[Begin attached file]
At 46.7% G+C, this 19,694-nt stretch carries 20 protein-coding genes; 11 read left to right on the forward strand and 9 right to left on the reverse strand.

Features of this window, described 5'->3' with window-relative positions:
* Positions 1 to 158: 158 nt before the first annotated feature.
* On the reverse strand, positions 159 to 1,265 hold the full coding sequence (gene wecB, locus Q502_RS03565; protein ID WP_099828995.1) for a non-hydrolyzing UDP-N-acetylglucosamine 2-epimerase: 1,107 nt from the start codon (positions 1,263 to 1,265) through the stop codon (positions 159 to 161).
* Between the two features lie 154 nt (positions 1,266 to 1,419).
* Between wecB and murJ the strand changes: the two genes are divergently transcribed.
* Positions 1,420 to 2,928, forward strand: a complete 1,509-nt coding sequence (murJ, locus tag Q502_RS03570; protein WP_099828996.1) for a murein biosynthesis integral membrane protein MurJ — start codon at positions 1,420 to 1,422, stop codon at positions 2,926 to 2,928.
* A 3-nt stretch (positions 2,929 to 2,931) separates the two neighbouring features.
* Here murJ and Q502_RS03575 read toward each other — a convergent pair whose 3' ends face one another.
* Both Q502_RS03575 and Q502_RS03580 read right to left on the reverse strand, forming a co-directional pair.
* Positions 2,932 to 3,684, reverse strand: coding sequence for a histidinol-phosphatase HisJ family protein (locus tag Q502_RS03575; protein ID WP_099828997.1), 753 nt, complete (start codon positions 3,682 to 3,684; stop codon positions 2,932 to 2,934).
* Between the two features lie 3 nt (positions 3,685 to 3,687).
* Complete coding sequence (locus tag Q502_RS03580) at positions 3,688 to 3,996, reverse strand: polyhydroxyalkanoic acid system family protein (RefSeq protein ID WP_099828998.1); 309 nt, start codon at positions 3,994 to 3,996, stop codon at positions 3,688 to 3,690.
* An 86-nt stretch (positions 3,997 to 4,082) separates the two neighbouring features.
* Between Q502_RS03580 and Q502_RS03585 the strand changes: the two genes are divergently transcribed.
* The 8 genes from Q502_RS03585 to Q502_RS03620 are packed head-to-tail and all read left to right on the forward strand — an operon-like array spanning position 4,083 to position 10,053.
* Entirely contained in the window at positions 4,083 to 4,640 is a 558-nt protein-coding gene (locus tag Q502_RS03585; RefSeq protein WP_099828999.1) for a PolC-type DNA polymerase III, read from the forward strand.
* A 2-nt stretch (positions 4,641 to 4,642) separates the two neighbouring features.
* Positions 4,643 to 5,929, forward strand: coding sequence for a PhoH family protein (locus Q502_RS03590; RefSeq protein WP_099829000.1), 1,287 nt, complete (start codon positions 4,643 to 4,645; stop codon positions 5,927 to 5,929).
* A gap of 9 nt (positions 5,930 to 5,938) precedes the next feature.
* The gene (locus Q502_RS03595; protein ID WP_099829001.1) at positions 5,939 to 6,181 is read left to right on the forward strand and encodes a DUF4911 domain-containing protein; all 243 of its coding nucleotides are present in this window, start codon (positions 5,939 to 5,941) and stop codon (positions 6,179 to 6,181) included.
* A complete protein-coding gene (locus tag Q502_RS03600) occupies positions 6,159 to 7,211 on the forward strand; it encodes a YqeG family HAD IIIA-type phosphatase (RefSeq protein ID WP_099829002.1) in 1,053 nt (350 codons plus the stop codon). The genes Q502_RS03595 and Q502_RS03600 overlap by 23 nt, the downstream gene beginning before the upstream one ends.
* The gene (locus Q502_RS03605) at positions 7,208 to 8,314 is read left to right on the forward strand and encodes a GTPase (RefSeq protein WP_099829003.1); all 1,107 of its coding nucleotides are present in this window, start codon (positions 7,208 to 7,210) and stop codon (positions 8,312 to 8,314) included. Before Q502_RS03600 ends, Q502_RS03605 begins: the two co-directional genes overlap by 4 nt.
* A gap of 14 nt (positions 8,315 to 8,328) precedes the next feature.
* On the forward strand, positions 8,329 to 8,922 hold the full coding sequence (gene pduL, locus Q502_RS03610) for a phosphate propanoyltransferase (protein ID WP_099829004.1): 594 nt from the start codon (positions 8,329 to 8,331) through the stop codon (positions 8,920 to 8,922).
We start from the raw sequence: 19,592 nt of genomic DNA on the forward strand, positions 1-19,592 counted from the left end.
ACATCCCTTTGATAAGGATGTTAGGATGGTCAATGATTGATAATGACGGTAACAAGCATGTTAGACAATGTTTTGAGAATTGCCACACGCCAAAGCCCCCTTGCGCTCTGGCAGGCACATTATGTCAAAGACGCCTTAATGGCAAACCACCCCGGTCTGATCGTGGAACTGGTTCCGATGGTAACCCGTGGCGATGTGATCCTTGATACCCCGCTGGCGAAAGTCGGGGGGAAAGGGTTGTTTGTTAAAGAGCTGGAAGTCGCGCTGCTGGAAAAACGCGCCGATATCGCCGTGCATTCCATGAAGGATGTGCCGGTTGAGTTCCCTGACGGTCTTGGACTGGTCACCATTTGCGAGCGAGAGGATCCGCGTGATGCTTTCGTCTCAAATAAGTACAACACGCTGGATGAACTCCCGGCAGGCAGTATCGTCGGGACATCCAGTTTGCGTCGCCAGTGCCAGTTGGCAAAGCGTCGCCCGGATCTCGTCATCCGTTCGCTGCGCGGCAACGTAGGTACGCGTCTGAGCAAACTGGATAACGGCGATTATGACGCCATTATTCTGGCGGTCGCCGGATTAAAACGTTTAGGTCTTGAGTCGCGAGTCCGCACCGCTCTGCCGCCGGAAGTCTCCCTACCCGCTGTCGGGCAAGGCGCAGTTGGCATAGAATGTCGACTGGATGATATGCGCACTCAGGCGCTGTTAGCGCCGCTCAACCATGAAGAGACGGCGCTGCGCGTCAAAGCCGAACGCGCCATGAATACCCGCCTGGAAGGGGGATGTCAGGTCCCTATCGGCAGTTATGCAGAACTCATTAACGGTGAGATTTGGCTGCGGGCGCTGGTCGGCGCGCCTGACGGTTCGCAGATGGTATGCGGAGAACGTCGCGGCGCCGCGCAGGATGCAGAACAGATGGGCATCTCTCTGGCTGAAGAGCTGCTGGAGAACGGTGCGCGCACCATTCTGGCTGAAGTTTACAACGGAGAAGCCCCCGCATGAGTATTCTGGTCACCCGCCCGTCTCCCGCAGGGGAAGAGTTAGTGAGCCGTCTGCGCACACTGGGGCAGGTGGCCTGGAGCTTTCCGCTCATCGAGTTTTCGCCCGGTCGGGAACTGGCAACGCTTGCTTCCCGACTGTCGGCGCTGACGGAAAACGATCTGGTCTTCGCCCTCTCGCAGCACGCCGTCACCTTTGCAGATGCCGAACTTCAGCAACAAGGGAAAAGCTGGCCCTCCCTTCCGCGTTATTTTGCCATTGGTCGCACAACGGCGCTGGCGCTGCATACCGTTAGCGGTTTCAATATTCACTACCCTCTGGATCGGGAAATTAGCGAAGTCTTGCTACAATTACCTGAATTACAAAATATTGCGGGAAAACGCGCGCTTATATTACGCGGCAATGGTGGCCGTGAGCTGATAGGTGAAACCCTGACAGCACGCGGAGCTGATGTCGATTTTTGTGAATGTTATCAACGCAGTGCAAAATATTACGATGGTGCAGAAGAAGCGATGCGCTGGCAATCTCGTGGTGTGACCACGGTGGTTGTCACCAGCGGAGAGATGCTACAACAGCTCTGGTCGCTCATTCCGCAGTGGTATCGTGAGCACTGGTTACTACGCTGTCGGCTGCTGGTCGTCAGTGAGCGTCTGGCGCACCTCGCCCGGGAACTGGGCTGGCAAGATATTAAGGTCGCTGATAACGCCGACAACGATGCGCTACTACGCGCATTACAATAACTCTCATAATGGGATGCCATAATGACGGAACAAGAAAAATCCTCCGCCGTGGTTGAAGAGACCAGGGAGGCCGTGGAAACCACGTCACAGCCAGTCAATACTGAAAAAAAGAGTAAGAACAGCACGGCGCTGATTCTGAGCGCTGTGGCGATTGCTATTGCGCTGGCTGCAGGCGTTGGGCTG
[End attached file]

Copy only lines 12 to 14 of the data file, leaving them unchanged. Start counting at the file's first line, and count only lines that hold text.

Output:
* Between the two features lie 3 nt (positions 3,685 to 3,687).
* Complete coding sequence (locus tag Q502_RS03580) at positions 3,688 to 3,996, reverse strand: polyhydroxyalkanoic acid system family protein (RefSeq protein ID WP_099828998.1); 309 nt, start codon at positions 3,994 to 3,996, stop codon at positions 3,688 to 3,690.
* An 86-nt stretch (positions 3,997 to 4,082) separates the two neighbouring features.